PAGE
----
Center for Public Policy Interns Make Sure Houston Counts

Interns Fan Out Across City to Assist in U.S. Census Awareness and Education

Students with the University of Houston Center for Public Policy (CPP) are working on education projects concerning "Census 2010," the awareness campaign of the U.S. Census Bureau, as part of their curriculum this semester. 

The CPP Civic Houston Internship Program (CHIP), which places students in the offices of governmental officials and community organizations, will focus its spring learning project on the census. 

"As researchers, we are interested in promoting the decennial count because it provides us such a rich source of data," said Renée Cross, associate director for the CPP.  "Due to Houston's rapidly changing and growing population, we feel a responsibility in helping to educate our students and members of the greater metropolitan area of just how important the census is to their quality of life."

The U.S. Census Bureau is on an aggressive campaign to encourage more participation in the headcount, particularly in the traditionally hard-to-count populations that include college students, Latinos, African-American males, immigrants and others. 

CPP interns plan a host of events on the main campus and UH-Downtown.  To kick off the campus activities, former Texas Lt. Gov. Bill Hobby will speak to the CHIP interns (Feb. 26) about the importance of the census to Houston and Texas. The interns also will promote census awareness with a presence at campus events such as UH's Frontier Fiesta and UH-D's President Investiture Week.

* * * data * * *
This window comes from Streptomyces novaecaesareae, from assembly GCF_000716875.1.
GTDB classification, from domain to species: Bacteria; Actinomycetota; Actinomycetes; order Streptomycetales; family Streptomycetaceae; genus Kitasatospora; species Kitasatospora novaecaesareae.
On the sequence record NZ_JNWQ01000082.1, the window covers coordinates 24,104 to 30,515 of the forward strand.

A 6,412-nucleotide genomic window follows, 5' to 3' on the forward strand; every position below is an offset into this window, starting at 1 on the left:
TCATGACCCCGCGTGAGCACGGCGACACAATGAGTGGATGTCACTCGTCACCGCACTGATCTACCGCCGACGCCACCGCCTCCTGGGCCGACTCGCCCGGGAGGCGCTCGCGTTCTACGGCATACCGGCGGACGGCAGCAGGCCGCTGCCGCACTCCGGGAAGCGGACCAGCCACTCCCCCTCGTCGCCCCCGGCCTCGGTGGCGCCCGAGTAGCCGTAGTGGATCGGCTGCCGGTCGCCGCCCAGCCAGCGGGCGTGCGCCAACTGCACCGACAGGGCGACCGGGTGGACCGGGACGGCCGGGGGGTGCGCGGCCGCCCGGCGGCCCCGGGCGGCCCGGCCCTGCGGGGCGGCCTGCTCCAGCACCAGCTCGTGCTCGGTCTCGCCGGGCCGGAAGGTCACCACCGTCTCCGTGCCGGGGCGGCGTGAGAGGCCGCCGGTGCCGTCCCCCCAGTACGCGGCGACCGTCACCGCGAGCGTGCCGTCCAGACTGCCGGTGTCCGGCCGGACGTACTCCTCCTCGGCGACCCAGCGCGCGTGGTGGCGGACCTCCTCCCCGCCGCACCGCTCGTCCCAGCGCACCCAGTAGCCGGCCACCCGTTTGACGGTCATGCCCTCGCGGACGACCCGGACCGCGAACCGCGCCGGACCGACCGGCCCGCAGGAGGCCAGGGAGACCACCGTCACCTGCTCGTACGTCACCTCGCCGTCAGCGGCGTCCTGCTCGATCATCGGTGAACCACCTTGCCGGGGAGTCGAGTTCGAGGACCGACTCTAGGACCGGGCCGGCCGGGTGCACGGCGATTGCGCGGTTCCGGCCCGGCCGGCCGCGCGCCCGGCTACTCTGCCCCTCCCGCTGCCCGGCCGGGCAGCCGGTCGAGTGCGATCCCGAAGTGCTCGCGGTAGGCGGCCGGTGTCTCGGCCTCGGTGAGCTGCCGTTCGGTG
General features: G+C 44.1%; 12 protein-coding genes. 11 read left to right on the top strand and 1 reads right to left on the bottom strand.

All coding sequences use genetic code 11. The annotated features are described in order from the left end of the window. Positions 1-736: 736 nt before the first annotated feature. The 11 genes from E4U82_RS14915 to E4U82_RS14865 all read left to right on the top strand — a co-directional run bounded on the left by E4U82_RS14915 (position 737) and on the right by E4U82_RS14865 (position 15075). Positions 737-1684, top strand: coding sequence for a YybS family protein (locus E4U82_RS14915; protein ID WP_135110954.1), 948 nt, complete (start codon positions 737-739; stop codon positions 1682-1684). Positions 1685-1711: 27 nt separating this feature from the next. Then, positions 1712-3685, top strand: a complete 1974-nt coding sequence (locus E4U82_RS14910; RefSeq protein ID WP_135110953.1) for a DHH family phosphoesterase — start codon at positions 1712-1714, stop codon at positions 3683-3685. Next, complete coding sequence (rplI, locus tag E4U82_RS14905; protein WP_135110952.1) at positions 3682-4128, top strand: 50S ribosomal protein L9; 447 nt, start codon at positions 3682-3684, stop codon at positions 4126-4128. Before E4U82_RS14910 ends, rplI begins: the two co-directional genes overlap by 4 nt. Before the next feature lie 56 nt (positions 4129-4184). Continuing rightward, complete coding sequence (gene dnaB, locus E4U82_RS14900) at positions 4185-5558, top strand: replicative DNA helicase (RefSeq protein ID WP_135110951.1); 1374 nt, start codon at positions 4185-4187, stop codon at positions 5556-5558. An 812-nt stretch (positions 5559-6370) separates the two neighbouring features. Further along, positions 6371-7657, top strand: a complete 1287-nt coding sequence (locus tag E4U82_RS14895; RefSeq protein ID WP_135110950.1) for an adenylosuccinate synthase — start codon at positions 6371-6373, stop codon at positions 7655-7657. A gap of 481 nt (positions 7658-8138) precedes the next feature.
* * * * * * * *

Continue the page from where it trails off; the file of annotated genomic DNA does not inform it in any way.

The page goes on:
Additionally, interns will work with Houston City Councilmember Ed Gonzalez, chair of the Houston Counts volunteer committee, to promote the census throughout the region.  They'll participate in community activities such as translating, block-walking, creating and distributing informational flyers, providing speakers and staffing special events such as the upcoming Lunar New Year Houston celebration.

"The census is mandated by the U.S. Constitution and the accuracy or inaccuracy of its results may have serious implications," said Cross. "For example, the data determine the number of congressional seats each state receives as well as what portion of the estimated $4 billion a state may receive in federal funding for large scale projects such as transportation infrastructure, schools, hospitals, veteran services, and even tuition assistance."

It is anticipated that CHIP interns will spend more than 360 volunteer hours on census projects on campus and throughout Houston this semester.

For more information about the UH Center for Public Policy's Census 2010 outreach efforts, visit